Being A Colour Blind Photographer


Photography can be a challenge at the best of times however being a colour blind photographer can sometimes make it a bit harder.

Colour blindness is a term used to describe a persons inability to see colour. The term colour blindness is really a misconception as people can see colours however they may not be able to distinguish between colours. In most cases it is referred to as being colour deficient not colour blindness.  If you are unable to see colour you would be an achromatopsia sufferer. Fortunately for me I can still tell if a traffic light is green or red (thank goodness) but when it comes to identifying colours it becomes more difficult. This can affect my photography in a number of ways.

I found a video that might help explain the subject more clearly than I can:

There are three basic kinds of colour deficiency.

  1. Completely monochromatic vision, where two or three of the photo pigments in your eyes cones are missing.
  2. Dichromacy occurs when you’re missing a pigment: red (protanopia), green (deuteranopia) or blue (tritanopia).
  3. Anomalies occur where one of your cone pigments isn’t quite right and doesn’t have the right spectral sensitivity, resulting in a reduction of your ability to discriminate colours. The red and green pigments are the most similar so it is easier for differences in them to impact the ability to distinguish colors. Protanomaly occurs when you have a slightly shifted red sensitivity, deuteranomaly occurs when your green sensitivity isn’t quite right. Tritanomaly is uncommon (as is tritanopia) and this occurs when your blue pigment isn’t right. This makes blue-yellow discrimination difficult.

When editing photos on my computer I don’t seem to have too much difficulty adjusting colour. Over time I have learned where the colour sliders should be to best represt colour.  Something that also helps a great deal is the camera’s RAW files. I am able to change the white balance setting in post production which automatically corrects the colour within the scene. My problems start to occur when I play around with photos using Photoshop or Lightroom. For instance I may edit the colours within a seascape making the sunset more vivid. If I make a wrong move the rocks may turn a pink hue when all I wanted them to be was a natural colour. I have no way of distinguishing if the colour is correct so I rely on users comments and my memory of colour tools in Photoshop as my best guidance. Most of the time in my photographs I get away with correct colour. On the odd occasion you may see some horrid colour present in my photographs. If you do please tell me as I can’t see it!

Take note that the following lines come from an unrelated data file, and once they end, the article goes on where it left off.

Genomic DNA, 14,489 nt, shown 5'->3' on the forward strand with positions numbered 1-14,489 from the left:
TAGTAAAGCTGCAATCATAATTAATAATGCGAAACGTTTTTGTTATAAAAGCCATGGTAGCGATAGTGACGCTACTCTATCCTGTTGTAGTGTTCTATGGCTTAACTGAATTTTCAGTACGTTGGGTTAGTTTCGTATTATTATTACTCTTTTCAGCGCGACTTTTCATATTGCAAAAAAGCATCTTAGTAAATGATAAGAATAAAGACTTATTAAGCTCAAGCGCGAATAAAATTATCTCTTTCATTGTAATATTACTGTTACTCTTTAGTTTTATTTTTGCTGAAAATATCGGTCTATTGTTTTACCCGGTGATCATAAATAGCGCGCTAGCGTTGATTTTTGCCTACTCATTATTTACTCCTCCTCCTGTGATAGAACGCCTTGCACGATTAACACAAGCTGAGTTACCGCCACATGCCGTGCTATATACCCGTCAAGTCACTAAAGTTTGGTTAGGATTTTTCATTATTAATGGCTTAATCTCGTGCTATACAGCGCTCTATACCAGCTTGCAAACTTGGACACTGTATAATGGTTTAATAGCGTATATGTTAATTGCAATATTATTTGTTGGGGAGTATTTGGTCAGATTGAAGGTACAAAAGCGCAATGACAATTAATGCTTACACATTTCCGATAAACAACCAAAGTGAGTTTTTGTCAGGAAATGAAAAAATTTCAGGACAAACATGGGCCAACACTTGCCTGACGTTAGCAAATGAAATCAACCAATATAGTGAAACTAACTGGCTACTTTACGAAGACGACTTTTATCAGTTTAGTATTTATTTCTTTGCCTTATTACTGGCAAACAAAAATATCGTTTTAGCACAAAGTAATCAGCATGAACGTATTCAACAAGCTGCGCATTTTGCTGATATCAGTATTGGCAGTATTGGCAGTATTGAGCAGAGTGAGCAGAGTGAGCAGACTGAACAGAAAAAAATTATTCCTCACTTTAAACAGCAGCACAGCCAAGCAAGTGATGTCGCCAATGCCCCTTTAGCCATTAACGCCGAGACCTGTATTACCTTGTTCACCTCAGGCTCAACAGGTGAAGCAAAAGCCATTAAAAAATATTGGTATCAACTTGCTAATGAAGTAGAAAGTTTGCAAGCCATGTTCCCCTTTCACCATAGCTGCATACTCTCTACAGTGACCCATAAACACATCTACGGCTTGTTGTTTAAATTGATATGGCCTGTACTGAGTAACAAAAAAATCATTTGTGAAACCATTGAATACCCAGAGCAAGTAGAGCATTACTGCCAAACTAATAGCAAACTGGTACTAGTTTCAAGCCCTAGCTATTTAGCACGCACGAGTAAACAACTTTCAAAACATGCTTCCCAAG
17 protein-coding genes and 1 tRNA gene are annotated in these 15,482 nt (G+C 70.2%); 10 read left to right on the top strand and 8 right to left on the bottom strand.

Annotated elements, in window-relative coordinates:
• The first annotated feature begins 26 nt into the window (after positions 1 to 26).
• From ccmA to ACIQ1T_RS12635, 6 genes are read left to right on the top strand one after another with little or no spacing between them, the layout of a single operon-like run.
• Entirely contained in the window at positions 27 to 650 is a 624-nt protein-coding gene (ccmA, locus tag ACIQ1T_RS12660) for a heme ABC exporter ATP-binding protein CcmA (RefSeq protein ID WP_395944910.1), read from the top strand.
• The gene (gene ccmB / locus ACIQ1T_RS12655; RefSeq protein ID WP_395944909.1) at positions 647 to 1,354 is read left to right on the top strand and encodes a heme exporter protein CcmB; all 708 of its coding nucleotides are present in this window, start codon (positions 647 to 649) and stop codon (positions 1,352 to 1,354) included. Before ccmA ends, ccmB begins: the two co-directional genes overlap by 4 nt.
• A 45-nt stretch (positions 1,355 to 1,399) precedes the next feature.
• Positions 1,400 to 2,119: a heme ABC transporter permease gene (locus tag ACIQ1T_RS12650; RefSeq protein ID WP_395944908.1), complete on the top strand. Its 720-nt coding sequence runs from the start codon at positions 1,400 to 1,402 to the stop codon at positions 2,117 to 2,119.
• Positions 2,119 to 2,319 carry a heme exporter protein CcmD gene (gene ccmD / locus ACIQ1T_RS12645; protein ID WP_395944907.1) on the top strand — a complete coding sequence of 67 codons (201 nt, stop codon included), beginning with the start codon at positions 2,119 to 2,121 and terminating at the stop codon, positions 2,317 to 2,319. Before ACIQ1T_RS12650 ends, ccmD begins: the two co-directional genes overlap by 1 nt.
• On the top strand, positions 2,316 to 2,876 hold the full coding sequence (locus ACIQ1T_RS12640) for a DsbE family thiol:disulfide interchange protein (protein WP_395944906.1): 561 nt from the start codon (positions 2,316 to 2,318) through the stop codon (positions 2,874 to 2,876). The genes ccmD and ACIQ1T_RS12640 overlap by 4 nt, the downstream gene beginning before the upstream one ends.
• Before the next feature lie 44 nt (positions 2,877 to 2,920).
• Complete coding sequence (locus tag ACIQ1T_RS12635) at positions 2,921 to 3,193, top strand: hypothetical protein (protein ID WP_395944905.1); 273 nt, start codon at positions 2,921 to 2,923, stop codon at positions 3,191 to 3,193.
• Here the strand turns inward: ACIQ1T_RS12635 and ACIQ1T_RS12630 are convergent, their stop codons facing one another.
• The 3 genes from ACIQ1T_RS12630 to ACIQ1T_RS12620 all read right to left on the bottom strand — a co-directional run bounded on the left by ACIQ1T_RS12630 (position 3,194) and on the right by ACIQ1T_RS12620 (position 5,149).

When it comes to printing I leave it to the professionals. I have no clue what to do if a photo looks like it has too much magenta because I don’t know if it has too much magenta. Sounds a bit confusing I know but I can tell you now it is more frustrating than anything else.

 

I have had a search on the internet to find a similar test to ones I have done in the past. In the following video I could only see 3 of the numbers in the patterns. How many could you see? (some advice before watching the video….mute the music!)

Thanks to Kev Isabeth for the suggestion to write on this subject and to The Colour Blind Photographer for your descriptions on colour blindness.

 

 

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5 comments on “Being A Colour Blind Photographer

  1. Mondrak says:

    You do a fantastic job with your photos then. There is no way you could tell that you are colour blind.

    I remember years ago, I was arguing with a couple of friends of mine over the colour of a canoe on the idiot box. They were so set in their ways that I decided I would go and get myself checked to see if I was colour blind. I wasn’t, so they went to be checked, and they BOTH were!!

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